I told my wife to pick any design she liked, and I would do my best to create one like it for a fraction of the cost. She looked at entertainment centers and media stands on some of the popular furniture websites until she found one that she liked and said, "There it is, make that one!"
I came up with a plan that required the purchase of one sheet of 3/4" plywood, along with about 60 feet of 1/4" by 1 - 3/8" lattice (from the trim section). A small amount of additional material was needed that came from my scrap pile. The finished piece appears to be made with inset framed panels, along with solid posts around all the edges. Not so, but you wouldn't be able to tell!
Including paint and hardware, I spent just over $100 on this. I used a lot of glue, nails, and sandpaper, which will add to the cost once they are replaced. This was a fun, challenging project, and my wife is very proud to display the end result in our living room. The finished dimensions are 28" H by 44" W by 20.5" D.
Thanks for looking!
Step 1: Break down plywood
I laid out a cut plan for the sheet of plywood (which I've included above), and the plywood was broken down into pieces according to the plan. All longer cuts were done with a circular saw and a straight edge, and shorter cuts were done with a miter saw. Some of these pieces were further trimmed as needed for final installation.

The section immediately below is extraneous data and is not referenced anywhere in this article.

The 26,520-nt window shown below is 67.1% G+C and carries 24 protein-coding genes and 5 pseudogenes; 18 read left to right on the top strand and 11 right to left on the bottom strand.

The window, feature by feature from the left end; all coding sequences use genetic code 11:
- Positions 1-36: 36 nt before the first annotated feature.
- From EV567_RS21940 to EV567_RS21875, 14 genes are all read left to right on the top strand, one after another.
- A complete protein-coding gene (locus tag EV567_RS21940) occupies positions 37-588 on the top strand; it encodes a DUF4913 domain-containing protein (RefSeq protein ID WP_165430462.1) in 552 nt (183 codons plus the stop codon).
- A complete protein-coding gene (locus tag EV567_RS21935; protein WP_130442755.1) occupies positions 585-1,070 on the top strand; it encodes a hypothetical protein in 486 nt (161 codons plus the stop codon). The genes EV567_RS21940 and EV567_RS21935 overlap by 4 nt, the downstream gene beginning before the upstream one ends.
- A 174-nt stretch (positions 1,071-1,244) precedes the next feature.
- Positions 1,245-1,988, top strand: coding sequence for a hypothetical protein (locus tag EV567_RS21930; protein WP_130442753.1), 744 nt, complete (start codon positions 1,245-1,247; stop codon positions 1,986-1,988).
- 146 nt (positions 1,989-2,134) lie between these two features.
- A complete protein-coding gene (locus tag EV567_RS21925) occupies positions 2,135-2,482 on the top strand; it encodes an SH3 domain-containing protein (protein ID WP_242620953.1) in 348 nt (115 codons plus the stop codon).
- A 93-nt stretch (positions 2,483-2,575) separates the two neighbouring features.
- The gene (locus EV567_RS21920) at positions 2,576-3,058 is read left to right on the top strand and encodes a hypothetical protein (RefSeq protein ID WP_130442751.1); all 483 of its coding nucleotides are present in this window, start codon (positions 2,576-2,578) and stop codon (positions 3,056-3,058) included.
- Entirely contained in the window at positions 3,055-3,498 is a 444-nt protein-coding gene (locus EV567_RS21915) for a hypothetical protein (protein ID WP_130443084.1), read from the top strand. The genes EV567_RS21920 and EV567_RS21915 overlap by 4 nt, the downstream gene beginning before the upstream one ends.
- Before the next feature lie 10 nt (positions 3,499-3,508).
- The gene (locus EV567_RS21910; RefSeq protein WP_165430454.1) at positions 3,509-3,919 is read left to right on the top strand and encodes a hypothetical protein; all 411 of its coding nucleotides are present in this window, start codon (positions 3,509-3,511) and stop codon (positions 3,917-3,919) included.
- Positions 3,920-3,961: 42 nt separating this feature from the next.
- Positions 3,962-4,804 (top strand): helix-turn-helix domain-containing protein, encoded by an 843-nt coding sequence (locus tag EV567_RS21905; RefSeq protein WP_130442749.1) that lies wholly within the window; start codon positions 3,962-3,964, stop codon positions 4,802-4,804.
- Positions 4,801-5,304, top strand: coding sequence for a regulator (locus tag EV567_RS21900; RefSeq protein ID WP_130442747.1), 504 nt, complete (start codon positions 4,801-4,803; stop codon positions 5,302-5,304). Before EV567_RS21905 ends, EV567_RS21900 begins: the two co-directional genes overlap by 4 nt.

3/4" plywood is generally only 11/16" thick, which is important keep in mind.
I made all the vertical cuts first, beginning with the bigger pieces on the left of the plan and moving toward the right. About 1/8" material is lost with each cut. The last section remaining was for the drawer backs, and was about six inches wide.
The third and fourth photos show what was left over at the end of the project from the wood I had to purchase. Not bad!
I don't include many measurements from here on. If you're willing to tackle this project, this is the starting point. I've tried to condense this down as much as possible, as there are just too many details to cover everything. Please examine the photos throughout the build for more details, and to see some of the tricks I used to make steps easier and more controlled and precise. Please ask questions if anything is not clear.